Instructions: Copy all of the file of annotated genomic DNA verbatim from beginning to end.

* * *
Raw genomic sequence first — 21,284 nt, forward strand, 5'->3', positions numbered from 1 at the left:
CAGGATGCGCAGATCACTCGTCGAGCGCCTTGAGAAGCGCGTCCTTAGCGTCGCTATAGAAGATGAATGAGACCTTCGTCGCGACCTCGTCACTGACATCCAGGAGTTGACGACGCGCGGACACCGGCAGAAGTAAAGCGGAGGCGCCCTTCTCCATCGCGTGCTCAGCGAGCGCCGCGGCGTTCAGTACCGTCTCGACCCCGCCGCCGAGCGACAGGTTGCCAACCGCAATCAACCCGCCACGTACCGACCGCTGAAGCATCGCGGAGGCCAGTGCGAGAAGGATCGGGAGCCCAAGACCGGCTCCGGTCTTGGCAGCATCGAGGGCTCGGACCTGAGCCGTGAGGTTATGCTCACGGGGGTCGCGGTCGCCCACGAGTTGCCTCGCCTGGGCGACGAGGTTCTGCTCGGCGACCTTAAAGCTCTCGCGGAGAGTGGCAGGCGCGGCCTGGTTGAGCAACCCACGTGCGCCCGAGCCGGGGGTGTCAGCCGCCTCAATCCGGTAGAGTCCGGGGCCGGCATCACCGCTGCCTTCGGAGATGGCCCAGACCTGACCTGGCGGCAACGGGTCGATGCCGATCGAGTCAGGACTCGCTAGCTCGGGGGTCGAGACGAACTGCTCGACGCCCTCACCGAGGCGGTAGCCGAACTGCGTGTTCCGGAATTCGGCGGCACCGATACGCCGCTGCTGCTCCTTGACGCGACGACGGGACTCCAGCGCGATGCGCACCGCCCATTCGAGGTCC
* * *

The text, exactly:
Raw genomic sequence first — 21,284 nt, forward strand, 5'->3', positions numbered from 1 at the left:
CAGGATGCGCAGATCACTCGTCGAGCGCCTTGAGAAGCGCGTCCTTAGCGTCGCTATAGAAGATGAATGAGACCTTCGTCGCGACCTCGTCACTGACATCCAGGAGTTGACGACGCGCGGACACCGGCAGAAGTAAAGCGGAGGCGCCCTTCTCCATCGCGTGCTCAGCGAGCGCCGCGGCGTTCAGTACCGTCTCGACCCCGCCGCCGAGCGACAGGTTGCCAACCGCAATCAACCCGCCACGTACCGACCGCTGAAGCATCGCGGAGGCCAGTGCGAGAAGGATCGGGAGCCCAAGACCGGCTCCGGTCTTGGCAGCATCGAGGGCTCGGACCTGAGCCGTGAGGTTATGCTCACGGGGGTCGCGGTCGCCCACGAGTTGCCTCGCCTGGGCGACGAGGTTCTGCTCGGCGACCTTAAAGCTCTCGCGGAGAGTGGCAGGCGCGGCCTGGTTGAGCAACCCACGTGCGCCCGAGCCGGGGGTGTCAGCCGCCTCAATCCGGTAGAGTCCGGGGCCGGCATCACCGCTGCCTTCGGAGATGGCCCAGACCTGACCTGGCGGCAACGGGTCGATGCCGATCGAGTCAGGACTCGCTAGCTCGGGGGTCGAGACGAACTGCTCGACGCCCTCACCGAGGCGGTAGCCGAACTGCGTGTTCCGGAATTCGGCGGCACCGATACGCCGCTGCTGCTCCTTGACGCGACGACGGGACTCCAGCGCGATGCGCACCGCCCATTCGAGGTCC